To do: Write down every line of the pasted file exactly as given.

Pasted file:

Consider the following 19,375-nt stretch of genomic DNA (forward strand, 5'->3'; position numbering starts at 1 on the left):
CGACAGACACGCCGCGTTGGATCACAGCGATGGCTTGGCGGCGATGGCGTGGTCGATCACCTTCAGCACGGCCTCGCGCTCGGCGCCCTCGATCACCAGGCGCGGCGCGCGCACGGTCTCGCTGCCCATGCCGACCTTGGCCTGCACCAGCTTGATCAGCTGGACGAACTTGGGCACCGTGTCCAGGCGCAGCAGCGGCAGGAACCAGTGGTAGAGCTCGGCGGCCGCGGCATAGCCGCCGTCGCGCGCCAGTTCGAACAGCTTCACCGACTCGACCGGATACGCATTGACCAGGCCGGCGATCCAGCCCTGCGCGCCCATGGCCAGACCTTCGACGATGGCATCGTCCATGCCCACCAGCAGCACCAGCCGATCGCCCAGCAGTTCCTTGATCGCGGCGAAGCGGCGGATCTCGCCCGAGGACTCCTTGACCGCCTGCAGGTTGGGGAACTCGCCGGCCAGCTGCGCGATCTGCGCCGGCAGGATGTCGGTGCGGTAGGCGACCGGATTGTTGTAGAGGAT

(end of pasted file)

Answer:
Consider the following 19,375-nt stretch of genomic DNA (forward strand, 5'->3'; position numbering starts at 1 on the left):
CGACAGACACGCCGCGTTGGATCACAGCGATGGCTTGGCGGCGATGGCGTGGTCGATCACCTTCAGCACGGCCTCGCGCTCGGCGCCCTCGATCACCAGGCGCGGCGCGCGCACGGTCTCGCTGCCCATGCCGACCTTGGCCTGCACCAGCTTGATCAGCTGGACGAACTTGGGCACCGTGTCCAGGCGCAGCAGCGGCAGGAACCAGTGGTAGAGCTCGGCGGCCGCGGCATAGCCGCCGTCGCGCGCCAGTTCGAACAGCTTCACCGACTCGACCGGATACGCATTGACCAGGCCGGCGATCCAGCCCTGCGCGCCCATGGCCAGACCTTCGACGATGGCATCGTCCATGCCCACCAGCAGCACCAGCCGATCGCCCAGCAGTTCCTTGATCGCGGCGAAGCGGCGGATCTCGCCCGAGGACTCCTTGACCGCCTGCAGGTTGGGGAACTCGCCGGCCAGCTGCGCGATCTGCGCCGGCAGGATGTCGGTGCGGTAGGCGACCGGATTGTTGTAGAGGAT